She kept it up as we walked back in the building. By the time we got back to my office, I was grinning and felt great. I'm thinking of renting her out as Ultimate Hype Whoa-man.

Wednesday, June 24, 2015

I didn't think I'd ever get remarried, but...

Wednesday, June 24, 2015 By

AUGUSTA, GA. - I'm manning a table with my coworkers, and the sun is in my eyes.

"Ugh, it's burning my face off," I grumble.

"You can move the pop-up banner to block the sun," M. comments.

But I only got four hours of sleep last night, and it's honestly less effort to let my face melt.

"Eh, that would require moving," I joke.

He grins, gets up, and slides it over to block my face from the death rays turning it into Jello: "Is that a subtle hint that I should do it for you?"

"No," I laugh. "I just didn't get enough sleep last night."

"Geez, it's like being married," he chuckles.

The sun is still in my eyes. 

I grin: "Well, then, here's where I tell you you're not good enough."

I move the banner over another foot, then sit back down.

"Yep," he deadpans. "We're officially married."

B. stands up. "See you. I'm going back upstairs."

"Wish I could go with you," M. says.

I give him a faux glare: "But now we have to have an argument. About your mother."

"Well, I wouldn't want to miss that."

Monday, June 15, 2015

On apologies and forgiveness

Monday, June 15, 2015 By

AUGUSTA, GA. - Of all the lessons I try to teach Emerson, I think the most powerful is how to give and to accept apologies and offer forgiveness.

Whether it is for a minor offense ("I'm sorry I dropped that glass.") or a major snafu ("I am sorry I forgot our anniversary."), I try really hard to model and to encourage what it takes to give and accept apologies and try to forgive.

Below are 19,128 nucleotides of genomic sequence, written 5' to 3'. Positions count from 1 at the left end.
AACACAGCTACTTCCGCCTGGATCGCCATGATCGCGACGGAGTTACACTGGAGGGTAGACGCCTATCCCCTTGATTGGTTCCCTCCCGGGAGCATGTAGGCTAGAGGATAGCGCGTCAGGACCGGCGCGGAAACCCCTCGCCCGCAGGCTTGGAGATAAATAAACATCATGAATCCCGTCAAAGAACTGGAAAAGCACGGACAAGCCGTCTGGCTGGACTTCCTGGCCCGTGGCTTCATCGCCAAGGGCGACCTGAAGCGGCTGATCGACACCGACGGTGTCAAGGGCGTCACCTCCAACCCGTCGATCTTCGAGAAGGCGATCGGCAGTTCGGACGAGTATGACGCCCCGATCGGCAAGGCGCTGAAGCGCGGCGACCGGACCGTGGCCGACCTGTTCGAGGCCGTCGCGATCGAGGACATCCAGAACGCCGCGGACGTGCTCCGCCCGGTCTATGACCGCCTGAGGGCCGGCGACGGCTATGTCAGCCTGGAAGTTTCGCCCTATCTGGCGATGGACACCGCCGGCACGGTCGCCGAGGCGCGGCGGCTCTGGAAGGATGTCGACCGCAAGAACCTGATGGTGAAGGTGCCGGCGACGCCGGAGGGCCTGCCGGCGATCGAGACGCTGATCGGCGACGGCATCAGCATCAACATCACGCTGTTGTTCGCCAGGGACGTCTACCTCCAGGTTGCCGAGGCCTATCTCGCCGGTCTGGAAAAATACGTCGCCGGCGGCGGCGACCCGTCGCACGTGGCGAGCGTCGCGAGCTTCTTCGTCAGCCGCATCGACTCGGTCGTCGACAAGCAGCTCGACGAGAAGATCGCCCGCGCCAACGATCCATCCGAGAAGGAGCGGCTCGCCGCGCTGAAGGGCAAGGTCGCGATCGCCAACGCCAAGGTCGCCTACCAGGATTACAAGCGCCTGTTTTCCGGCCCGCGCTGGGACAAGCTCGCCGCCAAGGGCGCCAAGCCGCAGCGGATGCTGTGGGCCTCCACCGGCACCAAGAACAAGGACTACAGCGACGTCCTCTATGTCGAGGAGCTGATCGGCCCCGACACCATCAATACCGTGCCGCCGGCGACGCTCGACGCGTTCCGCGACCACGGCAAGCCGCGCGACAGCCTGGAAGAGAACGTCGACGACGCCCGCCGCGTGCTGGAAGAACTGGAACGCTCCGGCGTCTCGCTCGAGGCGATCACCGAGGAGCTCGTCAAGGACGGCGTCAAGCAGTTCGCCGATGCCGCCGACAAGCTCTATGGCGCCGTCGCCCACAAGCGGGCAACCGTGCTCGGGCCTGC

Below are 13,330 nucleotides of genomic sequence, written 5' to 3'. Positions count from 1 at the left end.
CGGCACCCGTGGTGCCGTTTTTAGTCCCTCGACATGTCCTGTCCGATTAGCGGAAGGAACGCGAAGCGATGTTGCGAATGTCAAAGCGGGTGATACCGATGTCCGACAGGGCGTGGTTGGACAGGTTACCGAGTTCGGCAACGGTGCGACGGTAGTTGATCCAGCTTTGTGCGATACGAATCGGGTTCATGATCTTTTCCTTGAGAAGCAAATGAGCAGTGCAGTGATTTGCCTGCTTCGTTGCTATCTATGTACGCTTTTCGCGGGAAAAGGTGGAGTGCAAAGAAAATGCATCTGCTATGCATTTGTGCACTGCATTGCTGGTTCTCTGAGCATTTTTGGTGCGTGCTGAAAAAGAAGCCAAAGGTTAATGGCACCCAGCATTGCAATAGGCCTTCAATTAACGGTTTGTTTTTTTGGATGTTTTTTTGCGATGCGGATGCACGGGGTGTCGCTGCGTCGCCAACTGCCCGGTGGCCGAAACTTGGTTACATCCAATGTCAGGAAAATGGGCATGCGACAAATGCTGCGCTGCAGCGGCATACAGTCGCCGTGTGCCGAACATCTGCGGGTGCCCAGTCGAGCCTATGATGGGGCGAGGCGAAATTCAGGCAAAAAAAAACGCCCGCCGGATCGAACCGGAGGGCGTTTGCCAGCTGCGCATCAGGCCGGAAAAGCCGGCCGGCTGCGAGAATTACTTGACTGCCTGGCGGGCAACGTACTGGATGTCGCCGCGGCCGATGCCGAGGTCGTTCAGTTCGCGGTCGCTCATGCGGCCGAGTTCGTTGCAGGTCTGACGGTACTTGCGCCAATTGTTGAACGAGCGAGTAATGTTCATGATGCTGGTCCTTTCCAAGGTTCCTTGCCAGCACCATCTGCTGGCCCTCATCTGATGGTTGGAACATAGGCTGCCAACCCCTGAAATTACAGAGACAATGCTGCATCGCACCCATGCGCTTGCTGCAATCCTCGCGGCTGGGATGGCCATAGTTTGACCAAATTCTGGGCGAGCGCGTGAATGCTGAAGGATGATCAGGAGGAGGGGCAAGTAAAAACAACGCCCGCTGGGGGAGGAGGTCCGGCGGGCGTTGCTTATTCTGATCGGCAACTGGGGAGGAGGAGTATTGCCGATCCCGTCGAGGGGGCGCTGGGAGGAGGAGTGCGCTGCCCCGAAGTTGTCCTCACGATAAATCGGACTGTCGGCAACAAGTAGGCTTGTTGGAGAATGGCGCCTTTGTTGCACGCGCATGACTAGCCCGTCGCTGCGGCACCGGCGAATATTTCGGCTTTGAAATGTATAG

On apologies

Apologies can be a beautiful thing. I'm not talking about the begrudging "SOR-RY!" that you might get from a playground bully when he or she is forced to apologize by a teacher. Or the snarky "Oh, sorry..." you might receive from that adult Regina George wanna-be who always manages to put other people's children down while exalting her own children. Or even the "sorry, sorry" that we mutter as reflex whenever we pass to closely someone on a crowded street.

Sincere apologies are really an amazing human response. With just a few words - that we developed over several millenia (no big deal, right?) and the appropriate non-verbal cues, we have the power to heal other people of actual wounds that we have inflicted. They may not be physical wounds, but they're no less real. Apologies can temper humiliation, lessen grudges, eliminate vengeance, and inspire forgiveness. They can assuage guilt, reduce shame, and improve self-esteem. They can repair a broken relationship, knit a marital rift, and mend a torn friendship.

With that much power, it's no wonder they don't come easily. And it's not surprising that it demands a lot from a person.
  • First, an apology requires a person to have the self-awareness to realize that you have committed an offense against another person. That's a level of self-reflection that a lot of people do not possess.
  • Second, an apology requires a person to take ownership of the wrong and accept the consequences of their behavior.
  • Third, an apology is best served with some kind of restitution - some way to right the wrong that was perpetrated. 
That's a lot. So when someone apologizes, it's important to be gracious. Because every apology requires a certain display of humility. The person apologizing is prostrating themselves before you, to an extent.

But when the quality of your character matters to you, and you care about the people you have hurt, a sincere apology is usually worth it. And sincerity cannot be faked. But many people will try, and it's in your best interests to learn how to recognize a person who is insincere in his or her apology in some way. Perhaps he or she is seeking your approval, but not truly remorseful. Perhaps he or she is simply sorry for getting caught, and not for the behavior. Perhaps they face social pressure to mend the relationship. Perhaps they feel guilty, but are apologizing for themselves, and not for you.